The environmental and social damage Bitcoin is inflicting on the world is comparable to notoriously polluting industries like beef production and crude oil burned like gasoline, according to a new study published today in the magazine Scientific Reports. The research found that every $1 worth of Bitcoin market value between 2016 and 2021 caused an average of 35 cents in global climate damage.
By comparison, gasoline brought in 41 cents and beef production was responsible for 33 cents of damage. When it comes to both their economic value and environmental impact, Bitcoin is sometimes compared (although controversial) to gold. This new study finds that Bitcoin’s climate damage was 8.75 times greater than gold’s.
“Compared to mining gold, Bitcoin’s share of climate damage is almost an order of magnitude higher,” Andrew Goodkind, a study co-author and an assistant professor of economics at the University of New Mexico, said in a statement. email to The edge.
So what exactly is climate damage? To estimate the dollar cost of future damage to the planet from climate change, the researchers used an important metric used in policy making. In policy language, the researchers looked at “the social costs of carbon”, which takes into account things like agricultural and labor productivity losses and destruction caused by rising sea levels. Researchers use climate models and other data to calculate how much damage (in dollars) could be done for each additional ton of carbon dioxide released into the atmosphere.
The Bitcoin network consumes so much electricity every year like a small nation. The vast majority of the energy is used to verify transactions and “mine” new coins. The study’s authors estimate the grid’s total electricity consumption and the carbon dioxide emissions that are warming the planet generates as a result. They then used estimates of the social cost of carbon to convert those CO2 emissions into dollar damage. With the social cost of carbon of $100 per ton, the researchers found that climate damage averaged $3,088 for every coin mined. Between 2016 and 2021, the researchers estimated that Bitcoin’s total climate damage was $12 billion worldwide.
The caveat is that there is still much debate about how much the social cost of carbon per tonne should actually be. Using $100 per ton as a base, the researchers took a middle ground approach. For example, the US government calculates the social costs of carbon $51 per ton when drafting regulations for pollution – a figure that many experts consider too low. Research published in the journal Nature earlier month put the cost up $185 per ton.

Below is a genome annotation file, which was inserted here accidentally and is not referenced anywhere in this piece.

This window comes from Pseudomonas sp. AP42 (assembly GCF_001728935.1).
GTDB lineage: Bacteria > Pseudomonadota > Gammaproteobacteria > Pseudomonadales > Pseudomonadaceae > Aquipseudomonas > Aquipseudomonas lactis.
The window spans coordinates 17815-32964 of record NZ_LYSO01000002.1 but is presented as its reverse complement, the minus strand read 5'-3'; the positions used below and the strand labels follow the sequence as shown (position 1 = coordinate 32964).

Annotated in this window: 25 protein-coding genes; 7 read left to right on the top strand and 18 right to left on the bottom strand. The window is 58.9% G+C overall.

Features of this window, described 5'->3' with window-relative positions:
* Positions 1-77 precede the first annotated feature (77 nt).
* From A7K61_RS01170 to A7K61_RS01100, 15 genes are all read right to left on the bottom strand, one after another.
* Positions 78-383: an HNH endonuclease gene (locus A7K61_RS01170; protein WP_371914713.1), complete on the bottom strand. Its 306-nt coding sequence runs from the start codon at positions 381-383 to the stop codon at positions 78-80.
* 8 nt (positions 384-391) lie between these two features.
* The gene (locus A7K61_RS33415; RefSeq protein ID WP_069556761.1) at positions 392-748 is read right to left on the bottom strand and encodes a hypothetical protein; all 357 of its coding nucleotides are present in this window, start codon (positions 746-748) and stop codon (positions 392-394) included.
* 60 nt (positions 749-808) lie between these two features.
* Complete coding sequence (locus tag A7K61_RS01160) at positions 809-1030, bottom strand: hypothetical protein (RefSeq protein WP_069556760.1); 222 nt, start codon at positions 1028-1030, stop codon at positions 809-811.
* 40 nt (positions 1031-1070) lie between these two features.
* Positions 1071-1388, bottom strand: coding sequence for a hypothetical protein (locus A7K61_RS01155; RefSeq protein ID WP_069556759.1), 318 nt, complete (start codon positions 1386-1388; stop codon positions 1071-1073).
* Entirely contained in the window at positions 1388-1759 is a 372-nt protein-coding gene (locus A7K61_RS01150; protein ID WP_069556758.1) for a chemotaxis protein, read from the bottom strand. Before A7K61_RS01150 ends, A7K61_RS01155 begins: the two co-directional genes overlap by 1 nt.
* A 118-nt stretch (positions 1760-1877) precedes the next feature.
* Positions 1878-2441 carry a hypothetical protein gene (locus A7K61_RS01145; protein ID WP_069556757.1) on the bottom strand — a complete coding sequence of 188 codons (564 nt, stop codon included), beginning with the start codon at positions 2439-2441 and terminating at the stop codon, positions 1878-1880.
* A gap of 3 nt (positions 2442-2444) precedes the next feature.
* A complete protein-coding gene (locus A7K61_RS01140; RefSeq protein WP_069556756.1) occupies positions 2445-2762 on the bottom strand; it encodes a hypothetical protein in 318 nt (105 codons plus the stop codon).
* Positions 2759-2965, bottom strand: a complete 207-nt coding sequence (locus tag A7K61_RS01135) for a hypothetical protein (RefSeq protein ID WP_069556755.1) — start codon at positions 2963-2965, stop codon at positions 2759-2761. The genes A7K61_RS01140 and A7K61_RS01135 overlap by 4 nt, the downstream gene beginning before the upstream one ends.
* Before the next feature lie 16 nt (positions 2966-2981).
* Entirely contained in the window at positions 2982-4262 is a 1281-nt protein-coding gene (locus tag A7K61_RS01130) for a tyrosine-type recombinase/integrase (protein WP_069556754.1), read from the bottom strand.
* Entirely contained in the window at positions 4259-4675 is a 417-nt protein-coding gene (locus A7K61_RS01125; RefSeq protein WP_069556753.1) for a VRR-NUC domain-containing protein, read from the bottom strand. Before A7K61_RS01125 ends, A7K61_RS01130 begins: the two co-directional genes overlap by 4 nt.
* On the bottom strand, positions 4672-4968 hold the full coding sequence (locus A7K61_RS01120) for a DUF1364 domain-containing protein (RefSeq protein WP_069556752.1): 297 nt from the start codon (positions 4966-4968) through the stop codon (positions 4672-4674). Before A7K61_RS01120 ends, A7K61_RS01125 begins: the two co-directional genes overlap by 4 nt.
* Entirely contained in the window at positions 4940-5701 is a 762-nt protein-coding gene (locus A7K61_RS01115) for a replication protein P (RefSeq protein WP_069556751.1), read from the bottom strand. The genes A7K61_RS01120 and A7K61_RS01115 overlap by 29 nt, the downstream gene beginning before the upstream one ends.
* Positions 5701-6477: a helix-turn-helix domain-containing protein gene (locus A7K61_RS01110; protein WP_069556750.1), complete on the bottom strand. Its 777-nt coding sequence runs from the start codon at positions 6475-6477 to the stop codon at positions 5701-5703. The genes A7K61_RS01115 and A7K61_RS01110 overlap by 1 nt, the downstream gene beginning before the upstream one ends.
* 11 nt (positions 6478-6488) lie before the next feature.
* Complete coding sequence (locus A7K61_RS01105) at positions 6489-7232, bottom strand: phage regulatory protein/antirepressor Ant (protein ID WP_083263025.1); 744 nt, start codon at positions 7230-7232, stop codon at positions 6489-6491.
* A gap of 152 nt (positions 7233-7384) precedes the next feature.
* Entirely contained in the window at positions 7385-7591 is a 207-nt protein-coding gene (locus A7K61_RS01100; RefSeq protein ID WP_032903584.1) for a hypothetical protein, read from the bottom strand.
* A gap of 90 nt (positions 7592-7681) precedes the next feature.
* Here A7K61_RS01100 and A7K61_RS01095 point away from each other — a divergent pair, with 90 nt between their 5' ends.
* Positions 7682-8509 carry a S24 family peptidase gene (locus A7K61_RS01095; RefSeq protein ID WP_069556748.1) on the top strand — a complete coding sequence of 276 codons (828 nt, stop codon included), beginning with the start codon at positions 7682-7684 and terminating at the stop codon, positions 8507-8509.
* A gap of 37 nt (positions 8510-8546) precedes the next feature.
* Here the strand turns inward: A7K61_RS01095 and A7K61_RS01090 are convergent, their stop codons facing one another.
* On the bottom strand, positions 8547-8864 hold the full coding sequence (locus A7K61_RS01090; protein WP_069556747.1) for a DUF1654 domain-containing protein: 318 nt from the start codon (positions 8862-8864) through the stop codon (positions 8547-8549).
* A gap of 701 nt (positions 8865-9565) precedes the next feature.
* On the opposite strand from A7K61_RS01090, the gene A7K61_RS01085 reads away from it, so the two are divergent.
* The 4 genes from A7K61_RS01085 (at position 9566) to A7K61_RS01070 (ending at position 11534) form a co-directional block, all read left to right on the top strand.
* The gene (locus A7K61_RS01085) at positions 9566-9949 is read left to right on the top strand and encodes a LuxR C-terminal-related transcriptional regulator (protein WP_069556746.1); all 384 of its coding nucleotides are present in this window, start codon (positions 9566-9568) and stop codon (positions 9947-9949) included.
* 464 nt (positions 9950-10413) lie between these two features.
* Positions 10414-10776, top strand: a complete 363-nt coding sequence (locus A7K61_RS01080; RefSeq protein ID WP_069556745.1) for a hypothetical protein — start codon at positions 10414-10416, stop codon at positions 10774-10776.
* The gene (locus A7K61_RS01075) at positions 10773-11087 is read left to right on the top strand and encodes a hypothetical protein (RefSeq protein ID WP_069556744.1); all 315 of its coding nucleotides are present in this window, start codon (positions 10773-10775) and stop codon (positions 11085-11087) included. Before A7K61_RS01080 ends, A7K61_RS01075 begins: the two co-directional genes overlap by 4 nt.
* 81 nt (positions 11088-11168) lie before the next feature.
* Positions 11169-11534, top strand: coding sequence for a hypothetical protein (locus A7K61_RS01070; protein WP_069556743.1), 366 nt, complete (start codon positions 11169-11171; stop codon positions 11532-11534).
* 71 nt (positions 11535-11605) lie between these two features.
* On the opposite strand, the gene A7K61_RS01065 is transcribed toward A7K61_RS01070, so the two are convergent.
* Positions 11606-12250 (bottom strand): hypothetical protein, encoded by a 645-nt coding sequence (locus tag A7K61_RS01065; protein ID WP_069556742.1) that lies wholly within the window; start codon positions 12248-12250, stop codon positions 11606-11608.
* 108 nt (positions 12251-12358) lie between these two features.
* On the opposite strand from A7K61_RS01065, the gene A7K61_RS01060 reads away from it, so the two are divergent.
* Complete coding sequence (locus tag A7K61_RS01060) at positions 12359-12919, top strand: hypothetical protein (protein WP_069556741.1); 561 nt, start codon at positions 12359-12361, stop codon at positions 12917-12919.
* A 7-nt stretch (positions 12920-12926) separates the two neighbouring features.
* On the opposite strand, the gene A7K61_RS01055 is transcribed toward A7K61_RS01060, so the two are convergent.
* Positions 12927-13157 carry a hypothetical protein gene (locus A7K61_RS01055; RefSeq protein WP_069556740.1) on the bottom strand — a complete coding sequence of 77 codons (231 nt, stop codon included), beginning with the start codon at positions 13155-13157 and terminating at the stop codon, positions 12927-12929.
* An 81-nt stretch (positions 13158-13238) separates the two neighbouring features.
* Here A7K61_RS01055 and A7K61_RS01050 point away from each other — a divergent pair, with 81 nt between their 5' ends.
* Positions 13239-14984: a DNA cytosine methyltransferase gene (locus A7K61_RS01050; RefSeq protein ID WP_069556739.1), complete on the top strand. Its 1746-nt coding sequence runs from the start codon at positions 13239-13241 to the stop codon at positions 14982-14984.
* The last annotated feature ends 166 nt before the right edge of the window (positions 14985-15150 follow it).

Regardless, the researchers point out that Bitcoin’s climate damage has increased over time, whether from low or high-end estimates of the social cost of carbon. And their findings come on the heels of other attempts to quantify how much damage Bitcoin mining is doing to the planet. According to a September report from the White House Office of Science and Technology Policy, energy-hungry cryptocurrencies are responsible for about as much global warming pollution each year as all the diesel used on state rail. Another September report from environmental groups Earthjustice and Sierra Club came to a similar conclusion – that crypto mining pumped out about 27.4 million tons of CO2 in a year, which was three times the pollution of the US’s largest coal-fired power plant in 2021.
With pressure mounting to clean up the crypto industry, Bitcoin is now an outlier when it comes to environmental impact. Its closest rival, Ethereum, recently completed a major software update to dramatically reduce power consumption in a highly anticipated event called The Merge. Goodkind cites that as an example of possible solutions to make cryptocurrencies more sustainable. If Bitcoin were to make a similar update, “the climate damage estimated in this work would likely become negligible,” the study says.